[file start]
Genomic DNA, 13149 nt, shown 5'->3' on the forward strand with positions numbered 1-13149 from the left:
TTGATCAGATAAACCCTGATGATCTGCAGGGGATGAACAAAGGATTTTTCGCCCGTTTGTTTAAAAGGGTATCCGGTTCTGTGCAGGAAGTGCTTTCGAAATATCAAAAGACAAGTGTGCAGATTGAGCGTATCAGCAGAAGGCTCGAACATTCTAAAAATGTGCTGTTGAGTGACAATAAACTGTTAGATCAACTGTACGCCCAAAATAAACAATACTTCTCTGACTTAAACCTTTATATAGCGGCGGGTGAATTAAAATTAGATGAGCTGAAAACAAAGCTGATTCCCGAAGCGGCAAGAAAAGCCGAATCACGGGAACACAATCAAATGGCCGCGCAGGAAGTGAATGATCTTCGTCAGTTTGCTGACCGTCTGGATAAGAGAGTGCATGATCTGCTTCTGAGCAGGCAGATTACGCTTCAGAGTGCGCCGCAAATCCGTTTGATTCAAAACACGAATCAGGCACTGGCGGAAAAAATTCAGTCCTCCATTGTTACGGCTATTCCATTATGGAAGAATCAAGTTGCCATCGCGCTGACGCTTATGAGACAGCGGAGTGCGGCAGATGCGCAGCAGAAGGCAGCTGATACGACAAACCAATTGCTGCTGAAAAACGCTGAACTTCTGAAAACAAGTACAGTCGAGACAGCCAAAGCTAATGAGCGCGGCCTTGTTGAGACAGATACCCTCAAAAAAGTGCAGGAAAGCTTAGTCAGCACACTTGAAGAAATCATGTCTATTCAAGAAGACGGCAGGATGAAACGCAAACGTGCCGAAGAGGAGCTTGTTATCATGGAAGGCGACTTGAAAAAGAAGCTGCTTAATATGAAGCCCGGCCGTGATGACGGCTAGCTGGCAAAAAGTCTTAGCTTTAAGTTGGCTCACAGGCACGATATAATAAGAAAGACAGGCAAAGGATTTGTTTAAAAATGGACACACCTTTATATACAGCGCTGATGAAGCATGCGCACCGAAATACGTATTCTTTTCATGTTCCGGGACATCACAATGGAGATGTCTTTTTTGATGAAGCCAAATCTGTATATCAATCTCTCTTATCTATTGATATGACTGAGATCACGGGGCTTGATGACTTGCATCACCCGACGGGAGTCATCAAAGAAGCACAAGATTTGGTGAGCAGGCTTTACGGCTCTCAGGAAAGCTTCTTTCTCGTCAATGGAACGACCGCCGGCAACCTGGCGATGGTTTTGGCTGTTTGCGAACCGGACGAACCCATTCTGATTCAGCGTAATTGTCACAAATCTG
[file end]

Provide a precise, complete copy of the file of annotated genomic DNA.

Genomic DNA, 13149 nt, shown 5'->3' on the forward strand with positions numbered 1-13149 from the left:
TTGATCAGATAAACCCTGATGATCTGCAGGGGATGAACAAAGGATTTTTCGCCCGTTTGTTTAAAAGGGTATCCGGTTCTGTGCAGGAAGTGCTTTCGAAATATCAAAAGACAAGTGTGCAGATTGAGCGTATCAGCAGAAGGCTCGAACATTCTAAAAATGTGCTGTTGAGTGACAATAAACTGTTAGATCAACTGTACGCCCAAAATAAACAATACTTCTCTGACTTAAACCTTTATATAGCGGCGGGTGAATTAAAATTAGATGAGCTGAAAACAAAGCTGATTCCCGAAGCGGCAAGAAAAGCCGAATCACGGGAACACAATCAAATGGCCGCGCAGGAAGTGAATGATCTTCGTCAGTTTGCTGACCGTCTGGATAAGAGAGTGCATGATCTGCTTCTGAGCAGGCAGATTACGCTTCAGAGTGCGCCGCAAATCCGTTTGATTCAAAACACGAATCAGGCACTGGCGGAAAAAATTCAGTCCTCCATTGTTACGGCTATTCCATTATGGAAGAATCAAGTTGCCATCGCGCTGACGCTTATGAGACAGCGGAGTGCGGCAGATGCGCAGCAGAAGGCAGCTGATACGACAAACCAATTGCTGCTGAAAAACGCTGAACTTCTGAAAACAAGTACAGTCGAGACAGCCAAAGCTAATGAGCGCGGCCTTGTTGAGACAGATACCCTCAAAAAAGTGCAGGAAAGCTTAGTCAGCACACTTGAAGAAATCATGTCTATTCAAGAAGACGGCAGGATGAAACGCAAACGTGCCGAAGAGGAGCTTGTTATCATGGAAGGCGACTTGAAAAAGAAGCTGCTTAATATGAAGCCCGGCCGTGATGACGGCTAGCTGGCAAAAAGTCTTAGCTTTAAGTTGGCTCACAGGCACGATATAATAAGAAAGACAGGCAAAGGATTTGTTTAAAAATGGACACACCTTTATATACAGCGCTGATGAAGCATGCGCACCGAAATACGTATTCTTTTCATGTTCCGGGACATCACAATGGAGATGTCTTTTTTGATGAAGCCAAATCTGTATATCAATCTCTCTTATCTATTGATATGACTGAGATCACGGGGCTTGATGACTTGCATCACCCGACGGGAGTCATCAAAGAAGCACAAGATTTGGTGAGCAGGCTTTACGGCTCTCAGGAAAGCTTCTTTCTCGTCAATGGAACGACCGCCGGCAACCTGGCGATGGTTTTGGCTGTTTGCGAACCGGACGAACCCATTCTGATTCAGCGTAATTGTCACAAATCTG